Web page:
So, Mr. David stayed for more than 200 days in India during the FY 2020-21 satisfying the first basic condition which makes him a Resident. And now for checking if he is a resident and ordinarily resident or resident and not ordinarily resident, we should check the additional conditions which are:

  1. A person who is a resident of India in at least for 2 out of 10 years which is coming immediately prior the current relevant year, and
  2. Has stayed in India for at least 730 days in the 7 years immediately preceding the current previous year.

Checking the first condition we can say that during PY 2019-20 and 2018-209 Mr. David has stayed in India only for 30 days which puts him out of the purview of being a resident and thereby making him a resident but not ordinarily resident.

Amendment regarding the Persons who were stranded in India due to Pandemic

It is to be noted that from the through Circular No.2 of2021, F. No. 370142/1812020-TPL from the Government of India, there was a significant amendment made with regard to the determination of residential status for individuals for Financial Year (FY) 2020-21), which is stated below:

Short or a Lower Period in India stay will not result in Indian residency

In certain cases, there may arise scenarios or cases where a person, who was a non-resident during the previous year 2019-20, had to stay in India due to the reason of the COVID19 pandemic and the subsequent lock down for some time during the previous year 2020-21 CPY 2020-21. In these scenarios, there are lesser chances that the person would get the residential status in India as resident during the PY 2020-21 and which shall be only for these reason that has been explained below: –

  1. A person who is the citizen of India or is a person of Indian origin may become resident in India only in or by satisfying one of the following situations: –

(i) if his income in total from sources located inIndia (i.e., other than the income from foreign sources) is not exceeding INR 15 Lakhs during the PY 2020-21 and his tenure of stay in India is for 182 days or more during the relevant PY 2020-21; or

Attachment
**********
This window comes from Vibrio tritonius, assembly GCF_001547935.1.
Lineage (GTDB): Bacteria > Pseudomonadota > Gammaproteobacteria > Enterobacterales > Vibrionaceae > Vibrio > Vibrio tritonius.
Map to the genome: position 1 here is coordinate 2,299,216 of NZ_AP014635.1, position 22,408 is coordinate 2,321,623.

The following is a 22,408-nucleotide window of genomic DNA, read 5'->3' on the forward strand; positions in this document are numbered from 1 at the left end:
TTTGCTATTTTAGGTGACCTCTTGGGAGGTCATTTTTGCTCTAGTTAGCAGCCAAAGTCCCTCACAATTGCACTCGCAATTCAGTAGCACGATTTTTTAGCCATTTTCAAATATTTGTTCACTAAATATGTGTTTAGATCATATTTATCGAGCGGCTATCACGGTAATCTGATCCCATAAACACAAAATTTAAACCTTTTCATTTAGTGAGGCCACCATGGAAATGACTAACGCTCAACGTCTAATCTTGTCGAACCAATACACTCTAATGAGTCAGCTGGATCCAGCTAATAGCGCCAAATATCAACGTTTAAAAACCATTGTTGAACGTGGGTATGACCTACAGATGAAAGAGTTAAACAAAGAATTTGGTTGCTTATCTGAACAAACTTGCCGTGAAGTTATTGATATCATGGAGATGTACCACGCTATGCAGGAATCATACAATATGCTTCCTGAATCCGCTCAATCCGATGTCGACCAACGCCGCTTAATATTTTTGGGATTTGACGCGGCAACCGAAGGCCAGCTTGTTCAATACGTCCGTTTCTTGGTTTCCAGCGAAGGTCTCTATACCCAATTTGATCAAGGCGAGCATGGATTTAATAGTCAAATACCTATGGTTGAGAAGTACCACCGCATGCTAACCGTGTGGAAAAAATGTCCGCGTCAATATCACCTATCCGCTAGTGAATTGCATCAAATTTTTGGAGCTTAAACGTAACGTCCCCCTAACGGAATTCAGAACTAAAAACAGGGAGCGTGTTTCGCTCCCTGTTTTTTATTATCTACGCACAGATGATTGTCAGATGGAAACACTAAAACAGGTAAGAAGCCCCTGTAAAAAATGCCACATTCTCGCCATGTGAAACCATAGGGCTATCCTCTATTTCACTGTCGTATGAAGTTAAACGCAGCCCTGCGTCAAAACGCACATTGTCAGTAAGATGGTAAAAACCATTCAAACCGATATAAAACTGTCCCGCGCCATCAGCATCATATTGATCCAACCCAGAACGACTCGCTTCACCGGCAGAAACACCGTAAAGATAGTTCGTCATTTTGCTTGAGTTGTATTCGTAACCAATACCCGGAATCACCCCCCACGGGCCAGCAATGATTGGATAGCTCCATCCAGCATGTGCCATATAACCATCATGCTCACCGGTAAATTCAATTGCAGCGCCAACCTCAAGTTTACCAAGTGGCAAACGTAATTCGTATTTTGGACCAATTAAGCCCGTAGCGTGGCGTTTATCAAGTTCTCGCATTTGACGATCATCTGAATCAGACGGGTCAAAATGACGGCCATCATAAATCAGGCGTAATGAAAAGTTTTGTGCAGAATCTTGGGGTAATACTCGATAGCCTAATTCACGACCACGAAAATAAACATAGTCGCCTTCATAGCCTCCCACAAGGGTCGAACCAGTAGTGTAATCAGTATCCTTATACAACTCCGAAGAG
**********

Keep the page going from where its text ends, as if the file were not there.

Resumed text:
(ii) the total income earned by him from sources that are located in India (i.e., other than the income from foreign sources) is exceedingINR 15 Lakhs during the PY 2020-21, and
(a) his tenure or time of stay during PY 2020-21 is for 182 days or more; or
(b) his stay in India during the PY 2020-21 was for a period of 120 days or more and also stays for a period of 365 days or more in the preceding four previous years.

  1. An assessee or person who is not a citizen of India or a person of Indian origin may become resident in India only in any one of the following situations: –

(i) if his stay in India during PY 2020-21 was for 182 days or more; or
(ii) if the person stayed back in India during the PY 2020-21 for a period of 60 days or more and he also stays for a period of 365 days or more in the earlier four previous years.
Thus, generally, we can say that a person will hold the residential status in India as resident for the PY 2020-21. And this shall be applicable only if he stayed in India for 182 days or more unless he is covered by the exceptions discussed above.

Taxability of RNOR

The taxability of such persons shall be restricted to the income they earn in India (if any). These assesse’s are not required to pay any tax on the income which they have earned in any foreign country like a resident. And in case of any double taxation on income earned by them due to residing in any other country, they can resort to the Double Taxation Avoidance Agreements (DTAA), which India have entered into with other countries or his or her country of residence such that the possibility of paying double tax is eliminated.
Hence, we can conclude that an RNOR should be paying tax only on the income which he or she has earned in India and not on any foreign income which he or she might have earned in the foreign country.
 
 

LEAVE YOUR COMMENT

Your email address will not be published.

Please fill this form and we'll get back to you as soon as possible!


 

Easy Payment Options Available
No Spam. No Sharing. 100% Confidentiality